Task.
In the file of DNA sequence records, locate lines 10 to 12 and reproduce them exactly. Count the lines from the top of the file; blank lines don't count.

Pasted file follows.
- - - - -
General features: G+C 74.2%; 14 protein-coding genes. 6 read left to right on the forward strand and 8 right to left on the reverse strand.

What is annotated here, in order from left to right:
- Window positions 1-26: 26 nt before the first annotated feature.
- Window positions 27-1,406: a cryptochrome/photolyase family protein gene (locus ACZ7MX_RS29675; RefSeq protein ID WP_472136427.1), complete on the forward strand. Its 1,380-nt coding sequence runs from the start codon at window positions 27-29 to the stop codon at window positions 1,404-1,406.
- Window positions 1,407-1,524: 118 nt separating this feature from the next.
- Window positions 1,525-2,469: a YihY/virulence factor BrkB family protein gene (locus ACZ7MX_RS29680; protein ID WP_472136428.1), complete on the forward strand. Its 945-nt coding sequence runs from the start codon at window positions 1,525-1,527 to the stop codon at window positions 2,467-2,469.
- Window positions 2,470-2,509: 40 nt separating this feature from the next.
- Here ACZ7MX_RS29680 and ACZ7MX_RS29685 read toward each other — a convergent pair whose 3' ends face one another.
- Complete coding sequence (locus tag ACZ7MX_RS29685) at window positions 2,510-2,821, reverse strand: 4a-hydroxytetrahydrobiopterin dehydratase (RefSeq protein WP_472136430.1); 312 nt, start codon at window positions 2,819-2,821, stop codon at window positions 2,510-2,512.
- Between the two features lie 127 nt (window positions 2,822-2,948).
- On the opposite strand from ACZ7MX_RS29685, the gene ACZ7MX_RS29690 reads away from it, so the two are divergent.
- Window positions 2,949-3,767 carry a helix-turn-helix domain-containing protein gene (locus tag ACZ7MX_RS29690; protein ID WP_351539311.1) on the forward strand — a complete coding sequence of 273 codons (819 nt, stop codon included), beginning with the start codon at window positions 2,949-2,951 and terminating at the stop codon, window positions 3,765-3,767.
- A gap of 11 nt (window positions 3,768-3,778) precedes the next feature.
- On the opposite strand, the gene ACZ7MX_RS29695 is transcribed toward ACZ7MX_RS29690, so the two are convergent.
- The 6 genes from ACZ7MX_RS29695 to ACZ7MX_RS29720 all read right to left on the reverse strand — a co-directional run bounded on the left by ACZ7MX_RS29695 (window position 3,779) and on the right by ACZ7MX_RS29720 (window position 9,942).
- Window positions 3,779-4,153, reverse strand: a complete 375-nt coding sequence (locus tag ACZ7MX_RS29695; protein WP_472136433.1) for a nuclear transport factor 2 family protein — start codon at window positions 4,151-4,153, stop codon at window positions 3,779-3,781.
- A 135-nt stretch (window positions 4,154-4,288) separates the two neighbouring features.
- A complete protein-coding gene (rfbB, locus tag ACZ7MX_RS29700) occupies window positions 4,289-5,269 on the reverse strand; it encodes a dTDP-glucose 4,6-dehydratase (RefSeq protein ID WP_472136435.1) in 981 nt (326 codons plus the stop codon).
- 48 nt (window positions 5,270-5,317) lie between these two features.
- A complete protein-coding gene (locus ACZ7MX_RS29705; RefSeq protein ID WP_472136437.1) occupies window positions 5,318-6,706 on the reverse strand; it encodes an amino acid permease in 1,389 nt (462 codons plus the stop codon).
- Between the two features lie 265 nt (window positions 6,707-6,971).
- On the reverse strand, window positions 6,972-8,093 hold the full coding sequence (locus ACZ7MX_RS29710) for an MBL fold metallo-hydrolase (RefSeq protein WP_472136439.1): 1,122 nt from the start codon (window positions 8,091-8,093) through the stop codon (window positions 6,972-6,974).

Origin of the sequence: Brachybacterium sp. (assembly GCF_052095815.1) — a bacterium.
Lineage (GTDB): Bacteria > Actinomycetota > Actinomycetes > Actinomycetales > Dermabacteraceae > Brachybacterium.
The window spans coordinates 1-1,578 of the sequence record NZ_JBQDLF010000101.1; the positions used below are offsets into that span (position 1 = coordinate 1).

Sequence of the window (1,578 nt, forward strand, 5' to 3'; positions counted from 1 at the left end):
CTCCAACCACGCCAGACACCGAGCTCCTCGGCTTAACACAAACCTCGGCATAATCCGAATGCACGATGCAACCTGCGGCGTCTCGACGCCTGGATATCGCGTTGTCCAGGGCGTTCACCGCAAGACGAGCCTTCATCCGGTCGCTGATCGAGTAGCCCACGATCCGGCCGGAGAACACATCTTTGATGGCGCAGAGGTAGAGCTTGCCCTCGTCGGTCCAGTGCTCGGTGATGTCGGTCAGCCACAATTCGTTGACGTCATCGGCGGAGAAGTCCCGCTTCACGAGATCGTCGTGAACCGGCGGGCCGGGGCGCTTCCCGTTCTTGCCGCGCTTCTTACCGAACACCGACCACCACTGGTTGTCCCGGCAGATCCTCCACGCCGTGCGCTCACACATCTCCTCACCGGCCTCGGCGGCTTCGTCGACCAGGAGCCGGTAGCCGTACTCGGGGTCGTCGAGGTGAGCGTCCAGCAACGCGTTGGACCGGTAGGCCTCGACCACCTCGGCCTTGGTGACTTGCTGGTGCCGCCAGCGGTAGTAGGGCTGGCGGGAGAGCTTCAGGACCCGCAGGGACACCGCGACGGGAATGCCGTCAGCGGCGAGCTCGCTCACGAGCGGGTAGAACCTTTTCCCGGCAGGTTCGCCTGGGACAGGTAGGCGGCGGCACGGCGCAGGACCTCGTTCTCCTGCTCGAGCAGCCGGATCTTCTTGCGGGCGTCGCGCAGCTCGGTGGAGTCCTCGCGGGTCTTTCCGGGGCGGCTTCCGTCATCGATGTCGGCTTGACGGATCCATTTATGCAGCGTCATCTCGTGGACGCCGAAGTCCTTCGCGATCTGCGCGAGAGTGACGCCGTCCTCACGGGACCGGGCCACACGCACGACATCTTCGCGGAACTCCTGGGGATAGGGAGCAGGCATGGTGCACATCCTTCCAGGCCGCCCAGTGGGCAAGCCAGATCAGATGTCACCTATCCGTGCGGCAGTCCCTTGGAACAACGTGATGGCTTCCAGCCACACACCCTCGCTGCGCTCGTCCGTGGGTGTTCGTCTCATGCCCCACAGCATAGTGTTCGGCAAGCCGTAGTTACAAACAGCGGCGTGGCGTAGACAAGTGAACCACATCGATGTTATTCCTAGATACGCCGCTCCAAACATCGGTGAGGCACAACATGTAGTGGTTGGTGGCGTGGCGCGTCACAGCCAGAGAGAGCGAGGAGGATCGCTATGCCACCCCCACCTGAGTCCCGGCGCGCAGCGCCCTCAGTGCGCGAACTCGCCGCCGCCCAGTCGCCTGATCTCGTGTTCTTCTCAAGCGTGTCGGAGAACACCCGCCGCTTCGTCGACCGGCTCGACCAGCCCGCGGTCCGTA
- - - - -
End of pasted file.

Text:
- Between the two features lie 127 nt (window positions 2,822-2,948).
- On the opposite strand from ACZ7MX_RS29685, the gene ACZ7MX_RS29690 reads away from it, so the two are divergent.
- Window positions 2,949-3,767 carry a helix-turn-helix domain-containing protein gene (locus tag ACZ7MX_RS29690; protein ID WP_351539311.1) on the forward strand — a complete coding sequence of 273 codons (819 nt, stop codon included), beginning with the start codon at window positions 2,949-2,951 and terminating at the stop codon, window positions 3,765-3,767.